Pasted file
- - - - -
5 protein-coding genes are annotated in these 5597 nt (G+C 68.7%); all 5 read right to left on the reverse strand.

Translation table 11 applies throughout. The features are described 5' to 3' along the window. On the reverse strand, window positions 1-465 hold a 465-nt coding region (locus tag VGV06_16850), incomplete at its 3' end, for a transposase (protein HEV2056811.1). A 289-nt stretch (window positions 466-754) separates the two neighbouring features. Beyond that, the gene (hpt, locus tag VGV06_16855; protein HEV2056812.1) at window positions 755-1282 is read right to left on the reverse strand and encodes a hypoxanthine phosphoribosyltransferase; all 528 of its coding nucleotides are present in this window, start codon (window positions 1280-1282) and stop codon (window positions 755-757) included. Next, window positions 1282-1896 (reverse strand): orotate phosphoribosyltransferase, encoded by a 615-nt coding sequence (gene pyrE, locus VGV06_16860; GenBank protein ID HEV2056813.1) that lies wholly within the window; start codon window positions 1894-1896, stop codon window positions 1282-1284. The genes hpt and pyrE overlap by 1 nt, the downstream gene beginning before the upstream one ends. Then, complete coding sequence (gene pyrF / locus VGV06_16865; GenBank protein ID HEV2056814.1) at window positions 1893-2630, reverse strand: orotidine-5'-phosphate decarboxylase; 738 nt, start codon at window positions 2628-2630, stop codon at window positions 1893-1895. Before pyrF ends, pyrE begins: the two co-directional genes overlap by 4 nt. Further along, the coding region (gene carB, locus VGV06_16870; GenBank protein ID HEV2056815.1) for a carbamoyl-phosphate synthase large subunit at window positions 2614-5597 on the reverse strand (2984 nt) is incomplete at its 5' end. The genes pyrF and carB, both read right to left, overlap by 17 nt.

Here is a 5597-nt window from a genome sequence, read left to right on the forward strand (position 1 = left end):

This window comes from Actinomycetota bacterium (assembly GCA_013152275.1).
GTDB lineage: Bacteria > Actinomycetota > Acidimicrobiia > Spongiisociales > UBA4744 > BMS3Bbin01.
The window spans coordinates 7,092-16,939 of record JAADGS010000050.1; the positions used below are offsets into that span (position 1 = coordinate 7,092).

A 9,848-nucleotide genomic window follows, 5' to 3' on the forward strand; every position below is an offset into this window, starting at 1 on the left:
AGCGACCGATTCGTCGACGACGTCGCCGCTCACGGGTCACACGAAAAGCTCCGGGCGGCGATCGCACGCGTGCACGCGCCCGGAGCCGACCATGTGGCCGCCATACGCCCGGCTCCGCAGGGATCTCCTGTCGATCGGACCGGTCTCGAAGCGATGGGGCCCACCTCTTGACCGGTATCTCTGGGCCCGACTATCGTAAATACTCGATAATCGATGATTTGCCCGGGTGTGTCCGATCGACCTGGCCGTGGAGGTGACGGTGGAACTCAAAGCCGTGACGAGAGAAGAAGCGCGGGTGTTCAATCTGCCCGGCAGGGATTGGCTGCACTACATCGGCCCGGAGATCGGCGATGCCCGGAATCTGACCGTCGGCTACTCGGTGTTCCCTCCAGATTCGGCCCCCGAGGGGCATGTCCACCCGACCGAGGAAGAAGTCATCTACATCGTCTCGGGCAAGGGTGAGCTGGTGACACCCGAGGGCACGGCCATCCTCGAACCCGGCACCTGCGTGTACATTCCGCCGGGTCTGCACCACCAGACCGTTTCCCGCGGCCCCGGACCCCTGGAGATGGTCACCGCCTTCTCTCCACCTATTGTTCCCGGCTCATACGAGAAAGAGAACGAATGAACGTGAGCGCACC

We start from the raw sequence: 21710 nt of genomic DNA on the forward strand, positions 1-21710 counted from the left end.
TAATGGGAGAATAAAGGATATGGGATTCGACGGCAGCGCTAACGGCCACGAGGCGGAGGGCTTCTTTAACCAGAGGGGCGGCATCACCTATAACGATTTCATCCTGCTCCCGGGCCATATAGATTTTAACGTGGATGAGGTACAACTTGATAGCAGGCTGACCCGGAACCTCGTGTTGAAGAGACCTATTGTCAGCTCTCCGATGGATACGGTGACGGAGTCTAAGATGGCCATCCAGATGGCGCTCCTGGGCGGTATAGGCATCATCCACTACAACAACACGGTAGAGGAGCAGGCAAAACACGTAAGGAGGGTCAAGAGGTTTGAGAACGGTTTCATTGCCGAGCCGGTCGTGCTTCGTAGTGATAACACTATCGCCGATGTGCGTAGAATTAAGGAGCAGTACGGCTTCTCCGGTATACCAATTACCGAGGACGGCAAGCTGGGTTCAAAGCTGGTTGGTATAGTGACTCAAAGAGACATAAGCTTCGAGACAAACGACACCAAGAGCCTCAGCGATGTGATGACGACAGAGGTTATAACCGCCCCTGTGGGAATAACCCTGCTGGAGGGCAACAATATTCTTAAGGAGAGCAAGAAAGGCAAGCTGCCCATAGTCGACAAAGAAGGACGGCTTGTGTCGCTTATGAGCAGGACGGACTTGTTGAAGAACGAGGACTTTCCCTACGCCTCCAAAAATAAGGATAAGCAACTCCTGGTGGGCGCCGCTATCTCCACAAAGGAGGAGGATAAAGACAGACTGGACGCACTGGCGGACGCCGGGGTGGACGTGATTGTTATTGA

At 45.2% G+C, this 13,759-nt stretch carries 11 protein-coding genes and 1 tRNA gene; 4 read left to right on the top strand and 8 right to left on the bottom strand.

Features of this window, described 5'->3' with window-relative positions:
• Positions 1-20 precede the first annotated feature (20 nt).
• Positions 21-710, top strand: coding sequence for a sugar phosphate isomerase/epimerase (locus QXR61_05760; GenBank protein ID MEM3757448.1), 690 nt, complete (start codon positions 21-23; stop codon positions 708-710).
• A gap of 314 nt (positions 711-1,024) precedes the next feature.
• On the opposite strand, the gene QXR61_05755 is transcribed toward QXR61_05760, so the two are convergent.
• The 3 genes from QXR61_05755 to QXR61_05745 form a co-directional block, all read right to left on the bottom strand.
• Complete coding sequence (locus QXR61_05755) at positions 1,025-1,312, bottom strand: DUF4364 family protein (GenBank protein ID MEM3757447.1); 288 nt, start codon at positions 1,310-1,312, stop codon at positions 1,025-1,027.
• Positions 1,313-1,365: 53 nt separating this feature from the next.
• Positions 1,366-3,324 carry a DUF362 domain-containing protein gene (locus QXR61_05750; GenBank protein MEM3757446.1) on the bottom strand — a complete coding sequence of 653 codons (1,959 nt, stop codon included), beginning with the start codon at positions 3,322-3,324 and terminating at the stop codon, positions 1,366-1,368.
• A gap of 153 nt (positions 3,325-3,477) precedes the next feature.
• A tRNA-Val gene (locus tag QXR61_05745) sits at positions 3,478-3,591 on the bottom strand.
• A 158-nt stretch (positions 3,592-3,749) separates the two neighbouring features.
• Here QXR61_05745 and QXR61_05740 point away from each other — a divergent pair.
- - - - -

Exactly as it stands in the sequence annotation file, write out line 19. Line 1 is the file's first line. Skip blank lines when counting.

• Positions 1,313-1,365: 53 nt separating this feature from the next.